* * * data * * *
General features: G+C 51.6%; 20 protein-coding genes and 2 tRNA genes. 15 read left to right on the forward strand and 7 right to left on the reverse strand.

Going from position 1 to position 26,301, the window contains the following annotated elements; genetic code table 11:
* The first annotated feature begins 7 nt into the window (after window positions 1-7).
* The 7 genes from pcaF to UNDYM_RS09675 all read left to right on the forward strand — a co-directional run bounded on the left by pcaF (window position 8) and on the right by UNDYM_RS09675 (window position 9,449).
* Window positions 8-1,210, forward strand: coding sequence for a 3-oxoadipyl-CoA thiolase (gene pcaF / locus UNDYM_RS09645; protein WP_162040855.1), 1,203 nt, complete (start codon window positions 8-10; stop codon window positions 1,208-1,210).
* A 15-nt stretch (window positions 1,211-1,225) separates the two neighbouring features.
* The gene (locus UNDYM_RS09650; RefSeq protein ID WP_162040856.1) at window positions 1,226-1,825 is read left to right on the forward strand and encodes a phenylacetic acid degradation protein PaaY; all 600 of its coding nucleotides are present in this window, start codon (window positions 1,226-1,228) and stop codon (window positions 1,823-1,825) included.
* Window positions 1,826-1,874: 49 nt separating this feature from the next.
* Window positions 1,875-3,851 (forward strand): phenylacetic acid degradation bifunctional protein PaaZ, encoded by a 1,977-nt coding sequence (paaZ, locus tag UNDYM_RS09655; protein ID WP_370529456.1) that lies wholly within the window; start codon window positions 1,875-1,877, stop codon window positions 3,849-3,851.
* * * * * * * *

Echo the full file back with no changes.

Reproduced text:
General features: G+C 51.6%; 20 protein-coding genes and 2 tRNA genes. 15 read left to right on the forward strand and 7 right to left on the reverse strand.

Going from position 1 to position 26,301, the window contains the following annotated elements; genetic code table 11:
* The first annotated feature begins 7 nt into the window (after window positions 1-7).
* The 7 genes from pcaF to UNDYM_RS09675 all read left to right on the forward strand — a co-directional run bounded on the left by pcaF (window position 8) and on the right by UNDYM_RS09675 (window position 9,449).
* Window positions 8-1,210, forward strand: coding sequence for a 3-oxoadipyl-CoA thiolase (gene pcaF / locus UNDYM_RS09645; protein WP_162040855.1), 1,203 nt, complete (start codon window positions 8-10; stop codon window positions 1,208-1,210).
* A 15-nt stretch (window positions 1,211-1,225) separates the two neighbouring features.
* The gene (locus UNDYM_RS09650; RefSeq protein ID WP_162040856.1) at window positions 1,226-1,825 is read left to right on the forward strand and encodes a phenylacetic acid degradation protein PaaY; all 600 of its coding nucleotides are present in this window, start codon (window positions 1,226-1,228) and stop codon (window positions 1,823-1,825) included.
* Window positions 1,826-1,874: 49 nt separating this feature from the next.
* Window positions 1,875-3,851 (forward strand): phenylacetic acid degradation bifunctional protein PaaZ, encoded by a 1,977-nt coding sequence (paaZ, locus tag UNDYM_RS09655; protein ID WP_370529456.1) that lies wholly within the window; start codon window positions 1,875-1,877, stop codon window positions 3,849-3,851.